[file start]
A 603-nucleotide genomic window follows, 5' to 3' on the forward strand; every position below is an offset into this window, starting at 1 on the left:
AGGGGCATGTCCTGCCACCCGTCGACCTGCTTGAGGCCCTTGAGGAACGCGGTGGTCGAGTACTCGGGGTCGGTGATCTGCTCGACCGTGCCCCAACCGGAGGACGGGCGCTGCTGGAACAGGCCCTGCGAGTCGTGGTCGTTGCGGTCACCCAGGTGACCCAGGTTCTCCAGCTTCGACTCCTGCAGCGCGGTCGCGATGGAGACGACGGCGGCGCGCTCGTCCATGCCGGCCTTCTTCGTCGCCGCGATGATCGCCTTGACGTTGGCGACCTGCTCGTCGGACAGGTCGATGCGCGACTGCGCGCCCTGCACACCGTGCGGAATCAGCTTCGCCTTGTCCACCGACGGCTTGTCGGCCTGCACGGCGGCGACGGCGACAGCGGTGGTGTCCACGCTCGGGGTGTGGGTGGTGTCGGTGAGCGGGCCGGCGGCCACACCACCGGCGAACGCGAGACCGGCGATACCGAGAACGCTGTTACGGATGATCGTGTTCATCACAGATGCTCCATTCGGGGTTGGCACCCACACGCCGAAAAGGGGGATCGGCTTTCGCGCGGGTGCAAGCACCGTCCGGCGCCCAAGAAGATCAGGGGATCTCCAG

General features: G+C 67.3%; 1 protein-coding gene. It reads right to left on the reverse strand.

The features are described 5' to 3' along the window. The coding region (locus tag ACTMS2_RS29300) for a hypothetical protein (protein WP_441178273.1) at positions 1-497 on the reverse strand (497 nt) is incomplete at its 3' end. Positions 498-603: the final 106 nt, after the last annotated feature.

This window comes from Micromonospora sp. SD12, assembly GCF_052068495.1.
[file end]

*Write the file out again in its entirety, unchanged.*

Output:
A 603-nucleotide genomic window follows, 5' to 3' on the forward strand; every position below is an offset into this window, starting at 1 on the left:
AGGGGCATGTCCTGCCACCCGTCGACCTGCTTGAGGCCCTTGAGGAACGCGGTGGTCGAGTACTCGGGGTCGGTGATCTGCTCGACCGTGCCCCAACCGGAGGACGGGCGCTGCTGGAACAGGCCCTGCGAGTCGTGGTCGTTGCGGTCACCCAGGTGACCCAGGTTCTCCAGCTTCGACTCCTGCAGCGCGGTCGCGATGGAGACGACGGCGGCGCGCTCGTCCATGCCGGCCTTCTTCGTCGCCGCGATGATCGCCTTGACGTTGGCGACCTGCTCGTCGGACAGGTCGATGCGCGACTGCGCGCCCTGCACACCGTGCGGAATCAGCTTCGCCTTGTCCACCGACGGCTTGTCGGCCTGCACGGCGGCGACGGCGACAGCGGTGGTGTCCACGCTCGGGGTGTGGGTGGTGTCGGTGAGCGGGCCGGCGGCCACACCACCGGCGAACGCGAGACCGGCGATACCGAGAACGCTGTTACGGATGATCGTGTTCATCACAGATGCTCCATTCGGGGTTGGCACCCACACGCCGAAAAGGGGGATCGGCTTTCGCGCGGGTGCAAGCACCGTCCGGCGCCCAAGAAGATCAGGGGATCTCCAG

General features: G+C 67.3%; 1 protein-coding gene. It reads right to left on the reverse strand.

The features are described 5' to 3' along the window. The coding region (locus tag ACTMS2_RS29300) for a hypothetical protein (protein WP_441178273.1) at positions 1-497 on the reverse strand (497 nt) is incomplete at its 3' end. Positions 498-603: the final 106 nt, after the last annotated feature.

This window comes from Micromonospora sp. SD12, assembly GCF_052068495.1.